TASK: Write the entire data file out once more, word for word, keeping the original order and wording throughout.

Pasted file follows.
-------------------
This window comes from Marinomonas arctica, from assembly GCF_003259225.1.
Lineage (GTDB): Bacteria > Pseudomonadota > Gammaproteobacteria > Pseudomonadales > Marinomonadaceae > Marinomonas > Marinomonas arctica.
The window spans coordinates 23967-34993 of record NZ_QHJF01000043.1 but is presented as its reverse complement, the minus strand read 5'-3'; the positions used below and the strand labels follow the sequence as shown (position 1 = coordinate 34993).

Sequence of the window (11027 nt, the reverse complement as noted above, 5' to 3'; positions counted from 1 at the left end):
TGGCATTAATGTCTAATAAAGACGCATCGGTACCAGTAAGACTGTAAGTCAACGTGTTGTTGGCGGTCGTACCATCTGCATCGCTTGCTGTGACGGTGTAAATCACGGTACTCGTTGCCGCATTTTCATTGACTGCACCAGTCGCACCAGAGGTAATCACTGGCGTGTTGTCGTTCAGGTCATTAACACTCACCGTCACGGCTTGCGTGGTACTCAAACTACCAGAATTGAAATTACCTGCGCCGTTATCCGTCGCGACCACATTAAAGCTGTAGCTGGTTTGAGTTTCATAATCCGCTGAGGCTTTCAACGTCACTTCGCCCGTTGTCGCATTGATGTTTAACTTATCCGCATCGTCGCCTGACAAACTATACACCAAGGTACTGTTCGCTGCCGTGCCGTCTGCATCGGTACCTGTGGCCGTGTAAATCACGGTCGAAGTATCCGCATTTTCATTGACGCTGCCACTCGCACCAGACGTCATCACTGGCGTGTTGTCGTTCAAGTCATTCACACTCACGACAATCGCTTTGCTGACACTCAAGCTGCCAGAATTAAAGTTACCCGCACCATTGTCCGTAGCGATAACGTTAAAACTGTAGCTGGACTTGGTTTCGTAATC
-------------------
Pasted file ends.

This window comes from Marinomonas arctica, from assembly GCF_003259225.1.
Lineage (GTDB): Bacteria > Pseudomonadota > Gammaproteobacteria > Pseudomonadales > Marinomonadaceae > Marinomonas > Marinomonas arctica.
The window spans coordinates 23967-34993 of record NZ_QHJF01000043.1 but is presented as its reverse complement, the minus strand read 5'-3'; the positions used below and the strand labels follow the sequence as shown (position 1 = coordinate 34993).

Sequence of the window (11027 nt, the reverse complement as noted above, 5' to 3'; positions counted from 1 at the left end):
TGGCATTAATGTCTAATAAAGACGCATCGGTACCAGTAAGACTGTAAGTCAACGTGTTGTTGGCGGTCGTACCATCTGCATCGCTTGCTGTGACGGTGTAAATCACGGTACTCGTTGCCGCATTTTCATTGACTGCACCAGTCGCACCAGAGGTAATCACTGGCGTGTTGTCGTTCAGGTCATTAACACTCACCGTCACGGCTTGCGTGGTACTCAAACTACCAGAATTGAAATTACCTGCGCCGTTATCCGTCGCGACCACATTAAAGCTGTAGCTGGTTTGAGTTTCATAATCCGCTGAGGCTTTCAACGTCACTTCGCCCGTTGTCGCATTGATGTTTAACTTATCCGCATCGTCGCCTGACAAACTATACACCAAGGTACTGTTCGCTGCCGTGCCGTCTGCATCGGTACCTGTGGCCGTGTAAATCACGGTCGAAGTATCCGCATTTTCATTGACGCTGCCACTCGCACCAGACGTCATCACTGGCGTGTTGTCGTTCAAGTCATTCACACTCACGACAATCGCTTTGCTGACACTCAAGCTGCCAGAATTAAAGTTACCCGCACCATTGTCCGTAGCGATAACGTTAAAACTGTAGCTGGACTTGGTTTCGTAATC